I’ve always loved shopping. I was the little girl with a pretend gift shop in her bedroom and a novelty rubber from every corner of the British Isles. I’ve always believed that buying stuff has the magical ability to make me happy.
In my teens and twenties, it became all about the clothes. I didn’t have much money, so happiness was the thrill of finding bargains in charity shops and on eBay. When those first pay packets started rolling in, the goal became earning that all important end-of-the-month treat. Happiness was saving up for the perfect pair of boots or a new winter coat.
Lately I’ve realised that I now rush to buy clothes for all the wrong reasons: greed, sadness and dissatisfaction. I’ve got more disposable income than I did a decade ago and shopping is easier than ever before. Temptation is everywhere and social media has made my shopping more compulsive.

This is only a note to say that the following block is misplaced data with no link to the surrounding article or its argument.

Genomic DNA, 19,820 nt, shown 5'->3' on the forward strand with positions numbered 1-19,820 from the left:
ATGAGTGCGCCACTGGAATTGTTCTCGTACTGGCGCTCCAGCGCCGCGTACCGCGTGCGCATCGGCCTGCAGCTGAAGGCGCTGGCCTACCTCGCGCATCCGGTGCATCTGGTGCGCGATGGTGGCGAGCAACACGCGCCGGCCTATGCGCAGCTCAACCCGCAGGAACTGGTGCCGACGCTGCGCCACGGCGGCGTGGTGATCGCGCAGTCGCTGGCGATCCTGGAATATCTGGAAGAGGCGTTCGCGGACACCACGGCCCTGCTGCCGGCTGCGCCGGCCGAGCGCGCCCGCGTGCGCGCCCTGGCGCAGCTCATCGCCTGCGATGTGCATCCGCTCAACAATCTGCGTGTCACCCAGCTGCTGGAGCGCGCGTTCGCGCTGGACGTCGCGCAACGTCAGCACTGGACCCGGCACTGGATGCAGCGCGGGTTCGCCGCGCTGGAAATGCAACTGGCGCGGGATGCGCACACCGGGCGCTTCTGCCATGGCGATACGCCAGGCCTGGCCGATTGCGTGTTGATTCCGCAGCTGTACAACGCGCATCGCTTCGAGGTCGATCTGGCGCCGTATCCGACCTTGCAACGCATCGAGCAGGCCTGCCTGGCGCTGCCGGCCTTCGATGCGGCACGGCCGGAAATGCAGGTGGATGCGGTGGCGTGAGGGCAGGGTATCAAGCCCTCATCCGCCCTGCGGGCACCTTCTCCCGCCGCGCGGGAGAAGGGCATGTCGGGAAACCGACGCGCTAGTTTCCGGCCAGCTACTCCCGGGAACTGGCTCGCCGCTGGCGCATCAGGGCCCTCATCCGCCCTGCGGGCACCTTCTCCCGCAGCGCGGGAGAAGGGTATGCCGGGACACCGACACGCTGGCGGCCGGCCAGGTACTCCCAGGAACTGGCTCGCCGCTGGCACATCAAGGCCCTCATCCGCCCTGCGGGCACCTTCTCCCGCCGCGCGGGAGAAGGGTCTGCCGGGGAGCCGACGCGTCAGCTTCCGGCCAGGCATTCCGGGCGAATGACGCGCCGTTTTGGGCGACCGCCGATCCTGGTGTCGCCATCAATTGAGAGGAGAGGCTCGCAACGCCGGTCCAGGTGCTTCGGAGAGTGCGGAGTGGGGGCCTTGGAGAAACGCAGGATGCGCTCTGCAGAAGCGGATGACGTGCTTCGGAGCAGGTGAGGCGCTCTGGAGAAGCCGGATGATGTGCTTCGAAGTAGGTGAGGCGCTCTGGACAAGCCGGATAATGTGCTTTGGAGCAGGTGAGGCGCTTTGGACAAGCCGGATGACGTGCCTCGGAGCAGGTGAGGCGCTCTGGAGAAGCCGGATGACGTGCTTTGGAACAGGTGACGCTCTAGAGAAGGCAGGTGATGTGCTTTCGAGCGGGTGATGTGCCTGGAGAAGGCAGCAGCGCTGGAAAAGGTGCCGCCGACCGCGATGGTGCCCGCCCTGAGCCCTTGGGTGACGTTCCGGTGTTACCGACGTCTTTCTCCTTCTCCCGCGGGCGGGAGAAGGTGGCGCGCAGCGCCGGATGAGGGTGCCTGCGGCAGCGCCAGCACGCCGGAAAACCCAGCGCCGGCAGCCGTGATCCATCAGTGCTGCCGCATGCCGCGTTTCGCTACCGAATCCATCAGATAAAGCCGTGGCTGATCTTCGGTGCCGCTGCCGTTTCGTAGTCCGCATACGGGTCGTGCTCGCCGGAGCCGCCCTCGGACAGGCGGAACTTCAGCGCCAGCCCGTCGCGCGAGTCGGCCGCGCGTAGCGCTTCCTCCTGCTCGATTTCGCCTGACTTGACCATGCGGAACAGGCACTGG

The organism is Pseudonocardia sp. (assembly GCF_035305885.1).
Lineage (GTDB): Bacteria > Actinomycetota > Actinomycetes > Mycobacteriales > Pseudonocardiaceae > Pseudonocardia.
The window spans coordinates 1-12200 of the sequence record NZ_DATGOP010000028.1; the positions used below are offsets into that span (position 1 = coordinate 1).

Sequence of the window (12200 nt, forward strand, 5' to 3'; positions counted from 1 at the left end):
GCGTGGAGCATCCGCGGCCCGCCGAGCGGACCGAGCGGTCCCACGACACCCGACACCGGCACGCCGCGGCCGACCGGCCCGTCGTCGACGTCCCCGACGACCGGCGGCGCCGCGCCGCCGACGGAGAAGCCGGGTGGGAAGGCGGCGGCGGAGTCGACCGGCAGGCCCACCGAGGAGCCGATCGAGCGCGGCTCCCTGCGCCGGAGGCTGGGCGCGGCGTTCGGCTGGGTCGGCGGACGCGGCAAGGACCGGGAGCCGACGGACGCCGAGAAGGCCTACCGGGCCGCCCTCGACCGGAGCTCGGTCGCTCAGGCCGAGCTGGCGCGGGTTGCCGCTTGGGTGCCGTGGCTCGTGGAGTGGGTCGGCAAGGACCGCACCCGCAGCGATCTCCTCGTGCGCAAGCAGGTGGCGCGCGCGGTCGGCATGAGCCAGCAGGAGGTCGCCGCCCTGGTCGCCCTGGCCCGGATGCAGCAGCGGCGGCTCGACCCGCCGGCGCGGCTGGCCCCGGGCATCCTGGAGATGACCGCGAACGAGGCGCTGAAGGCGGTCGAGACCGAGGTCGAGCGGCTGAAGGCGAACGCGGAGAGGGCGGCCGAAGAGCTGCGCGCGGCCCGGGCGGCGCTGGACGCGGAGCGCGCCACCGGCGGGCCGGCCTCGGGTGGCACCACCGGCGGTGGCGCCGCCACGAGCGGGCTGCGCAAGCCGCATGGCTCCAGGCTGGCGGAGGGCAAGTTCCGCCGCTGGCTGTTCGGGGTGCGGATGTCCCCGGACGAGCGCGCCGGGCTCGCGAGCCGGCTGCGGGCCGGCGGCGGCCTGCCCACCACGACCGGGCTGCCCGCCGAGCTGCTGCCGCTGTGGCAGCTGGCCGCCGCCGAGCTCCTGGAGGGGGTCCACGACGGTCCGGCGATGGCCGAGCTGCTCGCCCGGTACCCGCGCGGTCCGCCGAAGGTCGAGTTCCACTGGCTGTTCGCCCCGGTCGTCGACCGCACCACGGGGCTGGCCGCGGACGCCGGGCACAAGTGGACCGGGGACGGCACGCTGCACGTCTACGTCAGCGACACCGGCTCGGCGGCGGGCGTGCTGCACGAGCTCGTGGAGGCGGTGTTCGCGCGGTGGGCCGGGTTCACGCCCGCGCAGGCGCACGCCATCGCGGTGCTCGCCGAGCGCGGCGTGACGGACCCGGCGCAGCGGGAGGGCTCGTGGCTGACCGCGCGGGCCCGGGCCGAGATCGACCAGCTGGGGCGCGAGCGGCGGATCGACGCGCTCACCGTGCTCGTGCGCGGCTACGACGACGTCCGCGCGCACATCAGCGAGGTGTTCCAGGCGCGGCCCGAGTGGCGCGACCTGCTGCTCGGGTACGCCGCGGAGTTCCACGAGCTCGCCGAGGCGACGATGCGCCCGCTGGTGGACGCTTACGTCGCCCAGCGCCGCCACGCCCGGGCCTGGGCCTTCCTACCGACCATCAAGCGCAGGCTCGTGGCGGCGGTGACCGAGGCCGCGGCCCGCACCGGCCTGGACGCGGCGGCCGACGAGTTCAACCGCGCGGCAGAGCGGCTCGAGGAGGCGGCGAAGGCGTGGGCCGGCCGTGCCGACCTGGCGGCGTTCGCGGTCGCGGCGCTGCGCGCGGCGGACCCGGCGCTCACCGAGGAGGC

Like an annoying song, a certain trend gets stuck in my head until I banish it by clicking the buy button. The narrative of this catchy songs goes: buy me and you’ll feel happier; buy me and you’ll be more like her; buy me because you’ve had a bad day and you need a treat…
But here’s the thing: shopping almost certainly doesn’t buy lasting happiness. Any fleeting pleasure tends to be laced with guilt – rather like the sickly-sweet cake you thought you wanted but instantly regret.
The key is finding a healthy balance and being the one in control. This means a bit less impulse buying from now on, and a little more consideration. At its best, shopping for great clothes should make me feel like I’m winning at life, not losing. This will only happen when I learn a bit of moderation.
Now I’m in my mid 30s, I’ve realised that it’s the little moments in life that make me truly happy. Some days that’s eating pancakes made by children or reading a really great book, and on others it’s still the simple joy of a great new sweater or finding the perfect pair of jeans.
I just need to remember I only really need one or two pairs of jeans, not thirty.